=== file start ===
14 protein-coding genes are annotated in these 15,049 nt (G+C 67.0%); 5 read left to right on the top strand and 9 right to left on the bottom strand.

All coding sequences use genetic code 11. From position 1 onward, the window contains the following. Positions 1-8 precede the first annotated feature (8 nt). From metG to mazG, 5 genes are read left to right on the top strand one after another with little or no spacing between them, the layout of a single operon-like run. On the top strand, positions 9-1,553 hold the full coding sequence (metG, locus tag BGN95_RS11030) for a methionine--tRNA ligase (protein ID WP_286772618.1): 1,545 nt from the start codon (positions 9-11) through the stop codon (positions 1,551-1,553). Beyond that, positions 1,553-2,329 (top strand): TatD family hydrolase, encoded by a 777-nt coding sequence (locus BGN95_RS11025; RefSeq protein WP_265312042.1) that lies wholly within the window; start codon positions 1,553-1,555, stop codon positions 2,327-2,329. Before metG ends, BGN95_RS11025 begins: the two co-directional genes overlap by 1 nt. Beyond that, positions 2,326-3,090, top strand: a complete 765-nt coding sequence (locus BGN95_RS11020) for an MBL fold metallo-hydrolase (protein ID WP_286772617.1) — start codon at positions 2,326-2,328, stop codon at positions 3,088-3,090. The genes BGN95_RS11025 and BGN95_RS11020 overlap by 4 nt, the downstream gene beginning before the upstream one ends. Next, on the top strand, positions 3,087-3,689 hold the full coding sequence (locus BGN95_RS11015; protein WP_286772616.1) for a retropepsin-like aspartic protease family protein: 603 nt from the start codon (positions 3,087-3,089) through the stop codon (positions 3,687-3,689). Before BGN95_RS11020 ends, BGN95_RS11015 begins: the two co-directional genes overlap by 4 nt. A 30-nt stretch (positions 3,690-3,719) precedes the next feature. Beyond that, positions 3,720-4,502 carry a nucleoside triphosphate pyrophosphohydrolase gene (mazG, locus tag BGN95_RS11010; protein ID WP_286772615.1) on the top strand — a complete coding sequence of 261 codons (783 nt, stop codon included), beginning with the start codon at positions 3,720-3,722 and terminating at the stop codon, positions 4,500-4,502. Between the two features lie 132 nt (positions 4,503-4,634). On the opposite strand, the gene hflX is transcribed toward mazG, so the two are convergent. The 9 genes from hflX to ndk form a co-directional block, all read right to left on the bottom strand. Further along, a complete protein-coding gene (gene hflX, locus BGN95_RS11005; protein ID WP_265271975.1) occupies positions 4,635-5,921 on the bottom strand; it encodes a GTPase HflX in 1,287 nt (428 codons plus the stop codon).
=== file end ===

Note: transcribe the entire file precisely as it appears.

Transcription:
14 protein-coding genes are annotated in these 15,049 nt (G+C 67.0%); 5 read left to right on the top strand and 9 right to left on the bottom strand.

All coding sequences use genetic code 11. From position 1 onward, the window contains the following. Positions 1-8 precede the first annotated feature (8 nt). From metG to mazG, 5 genes are read left to right on the top strand one after another with little or no spacing between them, the layout of a single operon-like run. On the top strand, positions 9-1,553 hold the full coding sequence (metG, locus tag BGN95_RS11030) for a methionine--tRNA ligase (protein ID WP_286772618.1): 1,545 nt from the start codon (positions 9-11) through the stop codon (positions 1,551-1,553). Beyond that, positions 1,553-2,329 (top strand): TatD family hydrolase, encoded by a 777-nt coding sequence (locus BGN95_RS11025; RefSeq protein WP_265312042.1) that lies wholly within the window; start codon positions 1,553-1,555, stop codon positions 2,327-2,329. Before metG ends, BGN95_RS11025 begins: the two co-directional genes overlap by 1 nt. Beyond that, positions 2,326-3,090, top strand: a complete 765-nt coding sequence (locus BGN95_RS11020) for an MBL fold metallo-hydrolase (protein ID WP_286772617.1) — start codon at positions 2,326-2,328, stop codon at positions 3,088-3,090. The genes BGN95_RS11025 and BGN95_RS11020 overlap by 4 nt, the downstream gene beginning before the upstream one ends. Next, on the top strand, positions 3,087-3,689 hold the full coding sequence (locus BGN95_RS11015; protein WP_286772616.1) for a retropepsin-like aspartic protease family protein: 603 nt from the start codon (positions 3,087-3,089) through the stop codon (positions 3,687-3,689). Before BGN95_RS11020 ends, BGN95_RS11015 begins: the two co-directional genes overlap by 4 nt. A 30-nt stretch (positions 3,690-3,719) precedes the next feature. Beyond that, positions 3,720-4,502 carry a nucleoside triphosphate pyrophosphohydrolase gene (mazG, locus tag BGN95_RS11010; protein ID WP_286772615.1) on the top strand — a complete coding sequence of 261 codons (783 nt, stop codon included), beginning with the start codon at positions 3,720-3,722 and terminating at the stop codon, positions 4,500-4,502. Between the two features lie 132 nt (positions 4,503-4,634). On the opposite strand, the gene hflX is transcribed toward mazG, so the two are convergent. The 9 genes from hflX to ndk form a co-directional block, all read right to left on the bottom strand. Further along, a complete protein-coding gene (gene hflX, locus BGN95_RS11005; protein ID WP_265271975.1) occupies positions 4,635-5,921 on the bottom strand; it encodes a GTPase HflX in 1,287 nt (428 codons plus the stop codon).